The fact is that most company websites today cover the "basics," which is information about their products and services, some servicable information about the company, and contact information.

But if you just have these basics on your company website, your website is far from great.

Your buyer leads a more digital life today, and your website has to include content that your buyer needs to convince them to do business with your company.

So what's next for your website? What else do you need in order to convince potential customers to pick up the phone or fill in a form on your website? What's going to take your website content strategy to the next level?

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New content can be used to supplement existing content and take your online marketing from good to great. Here are three ways you can accomplish that.

1. Case Studies

  • Business objective: Build trust and demonstrate value
  • Good content: Customer testimonials
  • Great content: Case studies

You need to gain your customers' trust before they buy, and you have to answer a critical question for your customers: what's in it for me?

Not enough industrial companies deomstrate their expertise through their website by posting job photos, descriptions of problems their customers faced and how they solved those problems. Your prospects are not waiting to talk to a sales rep to collect this information anymore.

Integrating customer testimonials in your website is one way to provide the social proof that prospects crave. Existing customers are your best salespeople; their testimony can vouch for your character, work ethic, customer service, or the kinds of results you produce.

Case studies can be used to take your customer testimonials to the next level. Case studies illustrate the problems that your customers encounter, the solutions you provide, and the success your customer has enjoyed as a result. Case studies dive into the specifics behind that glowing review.

Plus, case studies help make your content more customer-centric. Testimonials tend to be all about you. By using a case study, there's more emphasis on the customer and their success. You could be the leader in your market, but you owe it to potential customers to show how you've solved your customers' problems.

Look back through testimonials you already have, then pick one or two clients who represent the major pain points you address. Go back to those customers and ask if you can share a more in-depth account of their story. Chances are if they've already provided the testimonial, they won't mind helping out with the case study. And they'll get some free publicity from you to boot.

2. White Papers

  • Business objective: Establish company/organization as subject-matter expert
  • Good content: Blog
  • Great content: White papers

A blog can be a great tool for reporting on industry developments and sharing your own research and insights. Blogs do a good job of addressing specific customer challenges, but blogs don't generate new sales leads for your business.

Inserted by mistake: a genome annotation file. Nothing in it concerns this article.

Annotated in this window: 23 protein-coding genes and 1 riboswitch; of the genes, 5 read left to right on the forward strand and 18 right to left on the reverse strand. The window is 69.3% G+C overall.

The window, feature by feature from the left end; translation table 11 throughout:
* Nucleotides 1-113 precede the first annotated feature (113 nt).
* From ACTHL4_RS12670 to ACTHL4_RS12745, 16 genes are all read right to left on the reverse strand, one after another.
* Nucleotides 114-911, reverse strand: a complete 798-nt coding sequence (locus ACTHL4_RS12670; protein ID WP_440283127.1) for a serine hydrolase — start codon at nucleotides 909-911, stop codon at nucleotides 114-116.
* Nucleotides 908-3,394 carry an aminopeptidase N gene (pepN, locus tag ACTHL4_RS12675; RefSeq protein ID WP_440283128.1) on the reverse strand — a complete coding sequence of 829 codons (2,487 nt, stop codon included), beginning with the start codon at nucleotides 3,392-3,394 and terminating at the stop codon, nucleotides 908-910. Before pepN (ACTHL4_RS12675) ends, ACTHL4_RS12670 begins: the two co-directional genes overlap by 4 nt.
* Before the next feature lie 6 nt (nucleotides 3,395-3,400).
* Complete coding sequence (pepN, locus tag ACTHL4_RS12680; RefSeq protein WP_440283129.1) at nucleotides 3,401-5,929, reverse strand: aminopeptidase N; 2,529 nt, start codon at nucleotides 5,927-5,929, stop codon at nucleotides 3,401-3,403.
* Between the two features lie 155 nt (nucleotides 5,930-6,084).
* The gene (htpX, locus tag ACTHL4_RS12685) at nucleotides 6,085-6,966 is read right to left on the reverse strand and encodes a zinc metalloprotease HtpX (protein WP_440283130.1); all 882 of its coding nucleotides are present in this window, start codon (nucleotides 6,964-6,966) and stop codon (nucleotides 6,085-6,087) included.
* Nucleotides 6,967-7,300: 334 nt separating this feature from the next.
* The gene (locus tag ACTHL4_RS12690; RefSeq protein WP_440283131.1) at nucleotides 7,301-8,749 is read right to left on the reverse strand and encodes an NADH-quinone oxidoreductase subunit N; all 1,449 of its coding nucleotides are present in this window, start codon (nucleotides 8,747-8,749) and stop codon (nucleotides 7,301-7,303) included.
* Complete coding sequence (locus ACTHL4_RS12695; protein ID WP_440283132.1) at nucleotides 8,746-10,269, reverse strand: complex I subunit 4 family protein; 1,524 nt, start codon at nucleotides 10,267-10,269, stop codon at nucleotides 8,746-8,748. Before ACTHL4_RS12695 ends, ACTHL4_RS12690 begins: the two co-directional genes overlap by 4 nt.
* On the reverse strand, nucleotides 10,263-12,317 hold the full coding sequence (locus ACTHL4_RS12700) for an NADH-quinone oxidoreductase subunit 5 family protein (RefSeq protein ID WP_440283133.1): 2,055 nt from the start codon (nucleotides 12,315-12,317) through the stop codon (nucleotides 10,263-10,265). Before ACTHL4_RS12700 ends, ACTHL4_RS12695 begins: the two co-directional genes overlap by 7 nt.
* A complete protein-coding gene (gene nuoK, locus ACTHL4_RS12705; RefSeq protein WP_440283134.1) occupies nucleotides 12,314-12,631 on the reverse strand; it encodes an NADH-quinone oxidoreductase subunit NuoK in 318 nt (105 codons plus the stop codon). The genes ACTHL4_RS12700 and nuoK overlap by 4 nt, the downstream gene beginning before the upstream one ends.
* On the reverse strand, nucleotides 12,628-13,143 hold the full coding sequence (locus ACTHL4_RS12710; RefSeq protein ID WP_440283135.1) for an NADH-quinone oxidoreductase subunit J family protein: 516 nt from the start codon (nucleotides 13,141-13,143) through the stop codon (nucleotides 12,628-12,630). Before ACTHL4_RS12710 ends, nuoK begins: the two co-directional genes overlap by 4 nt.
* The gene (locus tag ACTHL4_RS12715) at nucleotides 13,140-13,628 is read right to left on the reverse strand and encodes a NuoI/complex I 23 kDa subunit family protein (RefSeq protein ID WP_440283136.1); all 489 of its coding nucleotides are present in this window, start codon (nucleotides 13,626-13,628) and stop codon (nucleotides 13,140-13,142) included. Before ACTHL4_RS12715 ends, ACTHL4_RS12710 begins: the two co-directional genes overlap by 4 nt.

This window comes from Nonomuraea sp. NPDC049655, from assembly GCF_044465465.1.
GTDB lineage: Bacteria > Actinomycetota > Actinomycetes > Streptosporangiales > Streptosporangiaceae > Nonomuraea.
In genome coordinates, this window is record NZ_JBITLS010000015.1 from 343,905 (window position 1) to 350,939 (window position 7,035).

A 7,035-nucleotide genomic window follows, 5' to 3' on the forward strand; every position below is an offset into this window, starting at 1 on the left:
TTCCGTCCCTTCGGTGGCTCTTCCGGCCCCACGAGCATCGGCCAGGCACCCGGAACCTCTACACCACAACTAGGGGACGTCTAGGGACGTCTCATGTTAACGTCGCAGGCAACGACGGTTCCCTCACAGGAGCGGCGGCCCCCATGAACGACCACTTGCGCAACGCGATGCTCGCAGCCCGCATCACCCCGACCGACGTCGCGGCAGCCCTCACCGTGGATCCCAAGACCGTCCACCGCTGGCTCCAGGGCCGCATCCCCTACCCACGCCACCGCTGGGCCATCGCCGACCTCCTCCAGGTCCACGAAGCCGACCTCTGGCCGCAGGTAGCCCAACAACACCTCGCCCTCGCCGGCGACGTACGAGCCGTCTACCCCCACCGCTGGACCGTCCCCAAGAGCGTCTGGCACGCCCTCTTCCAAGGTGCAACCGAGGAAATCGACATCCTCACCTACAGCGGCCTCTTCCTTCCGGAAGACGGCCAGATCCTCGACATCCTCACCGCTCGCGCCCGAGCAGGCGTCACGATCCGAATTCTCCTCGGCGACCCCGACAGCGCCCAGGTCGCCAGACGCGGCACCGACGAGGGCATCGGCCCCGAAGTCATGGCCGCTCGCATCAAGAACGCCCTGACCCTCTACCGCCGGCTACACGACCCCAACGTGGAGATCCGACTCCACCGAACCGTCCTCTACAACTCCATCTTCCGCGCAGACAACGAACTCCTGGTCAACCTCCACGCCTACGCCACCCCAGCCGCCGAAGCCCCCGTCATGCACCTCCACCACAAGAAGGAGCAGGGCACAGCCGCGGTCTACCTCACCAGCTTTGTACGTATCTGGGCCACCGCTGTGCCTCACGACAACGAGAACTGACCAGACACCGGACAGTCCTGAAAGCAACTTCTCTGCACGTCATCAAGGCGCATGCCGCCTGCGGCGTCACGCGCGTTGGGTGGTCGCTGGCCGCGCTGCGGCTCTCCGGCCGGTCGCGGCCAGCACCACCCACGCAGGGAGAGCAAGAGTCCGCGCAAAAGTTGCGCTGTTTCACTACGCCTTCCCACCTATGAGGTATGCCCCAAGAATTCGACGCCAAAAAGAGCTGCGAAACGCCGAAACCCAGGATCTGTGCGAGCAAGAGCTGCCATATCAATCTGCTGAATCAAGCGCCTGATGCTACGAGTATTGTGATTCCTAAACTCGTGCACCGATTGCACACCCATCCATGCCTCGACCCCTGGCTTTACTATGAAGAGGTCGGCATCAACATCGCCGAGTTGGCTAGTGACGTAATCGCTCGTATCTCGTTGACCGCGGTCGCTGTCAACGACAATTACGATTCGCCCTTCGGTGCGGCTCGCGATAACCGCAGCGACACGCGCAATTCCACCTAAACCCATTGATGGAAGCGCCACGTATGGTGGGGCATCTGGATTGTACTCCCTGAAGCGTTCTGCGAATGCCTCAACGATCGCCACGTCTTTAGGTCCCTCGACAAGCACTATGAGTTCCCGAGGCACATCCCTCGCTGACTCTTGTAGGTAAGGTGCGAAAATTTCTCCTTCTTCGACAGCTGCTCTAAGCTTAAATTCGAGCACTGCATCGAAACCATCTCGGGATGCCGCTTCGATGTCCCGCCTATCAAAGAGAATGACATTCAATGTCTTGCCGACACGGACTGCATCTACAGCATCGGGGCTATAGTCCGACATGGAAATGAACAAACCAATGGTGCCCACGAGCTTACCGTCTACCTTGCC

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Over 70% of organizations blog as part of their online marketing strategy. However, white papers are utilized by only ~20% of organizations. White papers are an excellent opportunity to show that you're active and engaged in your industry and to position your company as a thought-leader.

If you already have a blog, you can use it as a springboard for your first white paper. Take a look through existing blog posts and identify posts that fit under a similar umbrella/topic. You can then use that series of posts to create your white paper.

When you do, make sure you put the whitepaper behind a lead form so you can collect customer information. Requiring some basic information like name and email address will help you identify potential customers and provide their contact information for your sales team.

3. Videos

  • Business objectives: Reduce customer phone calls, demonstrate customer service, demonstrate subject matter expertise
  • Good content: Frequently asked questions (FAQs)
  • Great content: Videos

An FAQ page is often a useful feature to include on a website. A customer can quickly get an answer to a simple question without having to wait for a rep on the phone; your staff and resources can then be used to address to more urgent matters.

FAQs tend to be text-only, though. While text is useful, there is an increasing demand for multimedia/interactive web content--especially video. YouTube is the second largest search engine in the United States, and more than 4 billion hours of video are watched each month. These stats and others show the increasing use of video by consumers.

Say that one of your most common customer inquiries is about delivery of your product once it has been manufactured. To supplement your FAQs, you could add a video showing product being loaded onto a truck and explaining the freight process.

Check out one of the videos our client put together to explain their shipping process:


Content creation is never really "done" - there's always room for improvement. And when it comes to adding new website content, you don't always have to start from scratch. You can leverage existing resources to create a new piece of content; or you can use new content to enhance what you've already got.

If you're struggling to apply this to your business, we offer a free marketing opportunity review where we can discuss it and share some specific advice. We work with companies to create full content strategies, write for companies, and even advise companies on what types of content would be relevent and useful for them.

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